ST. JOHN'S, N.L. — Novelists Esi Edugyan and Patrick DeWitt are among the familiar names on this year's Scotiabank Giller Prize long list.
Michael Redhill, last year's winner, announced the contenders at a ceremony Monday in St. John's, N.L.
The prize awards $100,000 to the winner and $10,000 to the other finalists.
A short list will be announced Oct. 1 and the winner will be announced at a televised gala in Toronto on Nov. 19.
Edugyan, who is nominated this year for "Washington Black" (Patrick Crean Editions), won the Giller in 2011 for "Half-Blood Blues."
She beat out fellow 2011 nominee DeWitt, whose latest novel, "French Exit" (Anansi Press), also made this year's long list.
Rawi Hage, whose works have twice before been shortlisted in 2006 and 2008, is also being recognized for the "Beirut Hellfire Society," published by Knopf Canada.
The five-member jury described this year's long list of 12 titles, culled from a field of 104 books, as a reflection of "the landscape of the current Canadian imagination."
"These are stories about and beyond Canada, a list so exciting, exhibiting such pure excellence, it stands up to any list in the world, and it is great, great fun to read," the jury wrote.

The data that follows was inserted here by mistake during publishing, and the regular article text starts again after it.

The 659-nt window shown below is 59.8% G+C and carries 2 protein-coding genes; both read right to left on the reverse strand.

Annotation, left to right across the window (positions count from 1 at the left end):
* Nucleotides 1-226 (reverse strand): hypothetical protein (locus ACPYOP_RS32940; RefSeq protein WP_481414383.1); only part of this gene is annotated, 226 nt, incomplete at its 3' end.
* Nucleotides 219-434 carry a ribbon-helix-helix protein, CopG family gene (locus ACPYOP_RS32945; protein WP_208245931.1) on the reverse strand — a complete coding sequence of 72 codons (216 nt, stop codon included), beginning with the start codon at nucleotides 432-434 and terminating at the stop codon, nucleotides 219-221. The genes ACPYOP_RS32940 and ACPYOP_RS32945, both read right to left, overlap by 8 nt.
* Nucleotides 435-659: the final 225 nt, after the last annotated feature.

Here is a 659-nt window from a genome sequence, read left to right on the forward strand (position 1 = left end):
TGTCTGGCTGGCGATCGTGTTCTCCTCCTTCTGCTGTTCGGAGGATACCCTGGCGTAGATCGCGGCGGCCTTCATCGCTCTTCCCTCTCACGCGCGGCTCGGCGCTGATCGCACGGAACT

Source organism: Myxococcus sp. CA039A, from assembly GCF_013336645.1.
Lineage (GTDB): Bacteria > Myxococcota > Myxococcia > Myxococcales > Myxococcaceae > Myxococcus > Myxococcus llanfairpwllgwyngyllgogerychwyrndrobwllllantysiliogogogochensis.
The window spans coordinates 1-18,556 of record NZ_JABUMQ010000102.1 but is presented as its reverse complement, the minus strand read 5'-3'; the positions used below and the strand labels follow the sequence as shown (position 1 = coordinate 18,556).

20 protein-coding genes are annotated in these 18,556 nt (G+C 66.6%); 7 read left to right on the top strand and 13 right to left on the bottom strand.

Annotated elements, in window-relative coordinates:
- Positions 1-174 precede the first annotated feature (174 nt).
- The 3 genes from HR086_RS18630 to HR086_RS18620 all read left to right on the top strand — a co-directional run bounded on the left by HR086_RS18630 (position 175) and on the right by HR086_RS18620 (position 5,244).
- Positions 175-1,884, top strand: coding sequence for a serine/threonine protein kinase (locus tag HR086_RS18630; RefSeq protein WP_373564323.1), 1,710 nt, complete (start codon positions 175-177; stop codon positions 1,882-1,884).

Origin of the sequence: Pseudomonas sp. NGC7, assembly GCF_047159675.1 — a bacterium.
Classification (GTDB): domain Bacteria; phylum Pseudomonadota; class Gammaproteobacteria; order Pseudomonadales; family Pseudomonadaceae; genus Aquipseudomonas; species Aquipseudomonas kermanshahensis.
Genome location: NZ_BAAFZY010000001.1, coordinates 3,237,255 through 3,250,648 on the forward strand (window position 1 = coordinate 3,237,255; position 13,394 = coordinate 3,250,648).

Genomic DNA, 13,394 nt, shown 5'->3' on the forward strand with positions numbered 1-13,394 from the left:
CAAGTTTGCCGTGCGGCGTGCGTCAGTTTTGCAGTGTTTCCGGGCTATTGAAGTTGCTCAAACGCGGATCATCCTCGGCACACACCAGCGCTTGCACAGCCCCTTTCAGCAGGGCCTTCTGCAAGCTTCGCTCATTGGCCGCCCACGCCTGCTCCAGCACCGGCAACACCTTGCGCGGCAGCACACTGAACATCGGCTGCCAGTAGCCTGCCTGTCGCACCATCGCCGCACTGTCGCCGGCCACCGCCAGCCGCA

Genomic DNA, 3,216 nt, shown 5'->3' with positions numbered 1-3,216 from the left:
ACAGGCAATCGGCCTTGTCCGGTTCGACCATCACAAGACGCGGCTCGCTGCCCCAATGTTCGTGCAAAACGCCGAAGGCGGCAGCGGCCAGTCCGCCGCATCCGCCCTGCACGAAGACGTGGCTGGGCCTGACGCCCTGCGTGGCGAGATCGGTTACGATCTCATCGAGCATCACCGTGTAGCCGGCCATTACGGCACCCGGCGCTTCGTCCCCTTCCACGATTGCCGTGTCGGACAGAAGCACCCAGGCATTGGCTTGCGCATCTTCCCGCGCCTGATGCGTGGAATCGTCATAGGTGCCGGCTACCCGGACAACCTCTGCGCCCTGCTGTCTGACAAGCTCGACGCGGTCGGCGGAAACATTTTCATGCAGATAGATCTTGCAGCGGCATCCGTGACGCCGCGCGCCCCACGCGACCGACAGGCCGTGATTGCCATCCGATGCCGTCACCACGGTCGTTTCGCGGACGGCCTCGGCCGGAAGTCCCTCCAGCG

The jury panel included Canadians Kamal Al-Solaylee, a writer and journalist; Maxine Bailey, playwright and vice-president of advancement for the Toronto International Film Festival and author Heather O'Neill. It also included American writer John Freeman and English novelist Philip Hensher.
Also making the long list:
- Paige Cooper "Zolitude" (A John Metcalf Book);
- Eric Dupont for "Songs for the Cold of Heart," translated by Peter McCambridge (QC Fiction);
- Sheila Heti for "Motherhood" (Knopf Canada);
- Emma Hooper for "Our Homesick Songs" (Hamish Hamilton Canada);
- Thea Lim for "An Ocean of Minutes" (Viking Canada);
- Lisa Moore for "Something for Everyone" (Astoria);
- Tanya Tagaq for "Split Tooth" (Viking Canada);
- Kim Thuy for "Vi," translated by Sheila Fischman (Random House Canada);
- Joshua Whitehead for "Jonny Appleseed" (Arsenal Pulp Press).
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